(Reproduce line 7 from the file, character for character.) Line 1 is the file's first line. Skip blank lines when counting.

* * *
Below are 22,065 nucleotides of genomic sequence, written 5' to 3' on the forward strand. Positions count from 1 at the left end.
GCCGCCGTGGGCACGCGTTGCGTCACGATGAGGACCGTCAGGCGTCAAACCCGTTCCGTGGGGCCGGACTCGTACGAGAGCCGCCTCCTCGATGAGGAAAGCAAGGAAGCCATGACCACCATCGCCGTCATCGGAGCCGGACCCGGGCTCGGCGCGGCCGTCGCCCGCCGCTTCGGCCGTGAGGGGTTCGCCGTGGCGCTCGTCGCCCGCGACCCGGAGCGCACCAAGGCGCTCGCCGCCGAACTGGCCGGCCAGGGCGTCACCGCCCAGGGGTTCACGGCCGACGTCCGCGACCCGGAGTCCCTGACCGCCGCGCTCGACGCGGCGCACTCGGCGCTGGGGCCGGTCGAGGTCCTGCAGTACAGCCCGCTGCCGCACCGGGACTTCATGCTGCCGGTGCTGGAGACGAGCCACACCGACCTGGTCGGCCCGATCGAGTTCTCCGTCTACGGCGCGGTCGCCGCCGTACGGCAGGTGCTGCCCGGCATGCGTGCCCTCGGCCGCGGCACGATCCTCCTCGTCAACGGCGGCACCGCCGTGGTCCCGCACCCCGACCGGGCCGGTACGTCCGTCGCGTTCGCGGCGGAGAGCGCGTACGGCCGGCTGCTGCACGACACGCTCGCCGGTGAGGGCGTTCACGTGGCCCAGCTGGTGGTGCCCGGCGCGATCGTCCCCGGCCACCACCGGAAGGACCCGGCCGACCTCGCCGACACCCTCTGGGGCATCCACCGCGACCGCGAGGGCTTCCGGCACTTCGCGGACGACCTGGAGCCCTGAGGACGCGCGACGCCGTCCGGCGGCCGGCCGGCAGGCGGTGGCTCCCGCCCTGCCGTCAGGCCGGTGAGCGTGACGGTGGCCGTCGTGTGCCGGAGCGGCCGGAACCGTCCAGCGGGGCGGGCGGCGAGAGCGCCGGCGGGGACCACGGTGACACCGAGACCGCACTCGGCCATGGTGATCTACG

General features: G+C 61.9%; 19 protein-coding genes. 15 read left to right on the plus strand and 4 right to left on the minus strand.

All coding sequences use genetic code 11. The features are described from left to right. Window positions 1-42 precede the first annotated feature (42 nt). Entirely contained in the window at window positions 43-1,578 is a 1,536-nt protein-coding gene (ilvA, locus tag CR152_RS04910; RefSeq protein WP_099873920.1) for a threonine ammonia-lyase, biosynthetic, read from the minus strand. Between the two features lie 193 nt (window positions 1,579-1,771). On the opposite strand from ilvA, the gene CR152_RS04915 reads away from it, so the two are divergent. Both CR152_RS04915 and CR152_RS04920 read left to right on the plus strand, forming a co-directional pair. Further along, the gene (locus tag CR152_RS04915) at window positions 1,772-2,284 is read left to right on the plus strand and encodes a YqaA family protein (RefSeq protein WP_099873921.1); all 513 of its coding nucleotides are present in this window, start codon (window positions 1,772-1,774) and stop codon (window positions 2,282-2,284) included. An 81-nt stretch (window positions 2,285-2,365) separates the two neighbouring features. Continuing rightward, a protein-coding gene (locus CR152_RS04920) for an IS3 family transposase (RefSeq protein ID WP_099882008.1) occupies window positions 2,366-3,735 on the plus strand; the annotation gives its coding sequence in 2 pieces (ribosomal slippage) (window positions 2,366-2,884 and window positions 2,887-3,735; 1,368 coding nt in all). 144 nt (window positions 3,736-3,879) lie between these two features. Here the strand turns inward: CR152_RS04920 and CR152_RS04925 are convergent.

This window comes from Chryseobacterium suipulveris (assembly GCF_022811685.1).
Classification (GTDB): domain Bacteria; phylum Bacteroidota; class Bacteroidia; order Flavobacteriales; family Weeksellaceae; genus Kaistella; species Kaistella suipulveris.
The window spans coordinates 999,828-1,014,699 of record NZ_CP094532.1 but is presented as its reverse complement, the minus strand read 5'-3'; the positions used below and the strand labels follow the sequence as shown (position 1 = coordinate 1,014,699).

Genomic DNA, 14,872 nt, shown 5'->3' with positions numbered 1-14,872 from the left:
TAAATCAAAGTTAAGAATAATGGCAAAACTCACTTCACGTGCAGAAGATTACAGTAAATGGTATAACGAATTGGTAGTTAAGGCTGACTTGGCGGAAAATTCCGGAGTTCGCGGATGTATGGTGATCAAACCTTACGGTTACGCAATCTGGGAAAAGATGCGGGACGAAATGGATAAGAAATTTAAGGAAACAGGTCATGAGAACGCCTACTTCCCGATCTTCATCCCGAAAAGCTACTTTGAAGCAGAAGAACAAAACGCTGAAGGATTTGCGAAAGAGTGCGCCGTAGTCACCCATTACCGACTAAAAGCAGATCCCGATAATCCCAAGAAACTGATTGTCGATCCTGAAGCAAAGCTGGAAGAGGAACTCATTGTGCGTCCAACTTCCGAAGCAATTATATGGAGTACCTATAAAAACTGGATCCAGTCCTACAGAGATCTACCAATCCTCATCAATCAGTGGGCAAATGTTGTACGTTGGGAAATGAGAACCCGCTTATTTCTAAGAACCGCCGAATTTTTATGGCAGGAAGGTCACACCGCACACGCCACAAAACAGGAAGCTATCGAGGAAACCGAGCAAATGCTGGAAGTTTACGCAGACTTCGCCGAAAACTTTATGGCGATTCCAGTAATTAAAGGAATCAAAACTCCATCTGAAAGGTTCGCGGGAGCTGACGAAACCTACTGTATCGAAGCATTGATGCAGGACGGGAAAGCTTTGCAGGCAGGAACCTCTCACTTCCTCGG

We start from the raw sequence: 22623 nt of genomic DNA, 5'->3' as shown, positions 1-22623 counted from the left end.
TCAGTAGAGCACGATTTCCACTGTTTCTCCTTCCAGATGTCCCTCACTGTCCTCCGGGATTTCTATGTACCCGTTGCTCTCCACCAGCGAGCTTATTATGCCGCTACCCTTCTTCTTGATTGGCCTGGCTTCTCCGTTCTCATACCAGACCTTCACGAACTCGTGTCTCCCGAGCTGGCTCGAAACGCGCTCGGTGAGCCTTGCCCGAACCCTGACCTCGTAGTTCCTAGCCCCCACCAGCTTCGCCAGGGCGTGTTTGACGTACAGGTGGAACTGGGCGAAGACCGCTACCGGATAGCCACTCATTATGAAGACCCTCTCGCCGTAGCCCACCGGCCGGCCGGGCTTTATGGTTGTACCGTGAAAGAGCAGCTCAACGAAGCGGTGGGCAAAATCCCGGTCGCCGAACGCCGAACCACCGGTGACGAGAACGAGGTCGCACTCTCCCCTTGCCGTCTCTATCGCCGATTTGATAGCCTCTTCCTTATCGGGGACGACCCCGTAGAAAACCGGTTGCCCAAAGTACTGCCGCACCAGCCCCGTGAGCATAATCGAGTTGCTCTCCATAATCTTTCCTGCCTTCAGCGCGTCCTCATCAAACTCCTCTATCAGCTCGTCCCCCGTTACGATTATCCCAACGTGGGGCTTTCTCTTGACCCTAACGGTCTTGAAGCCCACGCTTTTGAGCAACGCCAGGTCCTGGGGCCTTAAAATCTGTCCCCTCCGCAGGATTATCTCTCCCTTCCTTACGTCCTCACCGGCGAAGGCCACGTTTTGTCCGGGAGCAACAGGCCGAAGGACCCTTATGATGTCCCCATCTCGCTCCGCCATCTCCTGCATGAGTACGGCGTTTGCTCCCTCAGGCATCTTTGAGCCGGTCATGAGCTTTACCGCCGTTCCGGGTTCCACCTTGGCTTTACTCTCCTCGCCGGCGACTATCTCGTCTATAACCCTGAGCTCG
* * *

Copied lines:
The window spans coordinates 999,828-1,014,699 of record NZ_CP094532.1 but is presented as its reverse complement, the minus strand read 5'-3'; the positions used below and the strand labels follow the sequence as shown (position 1 = coordinate 1,014,699).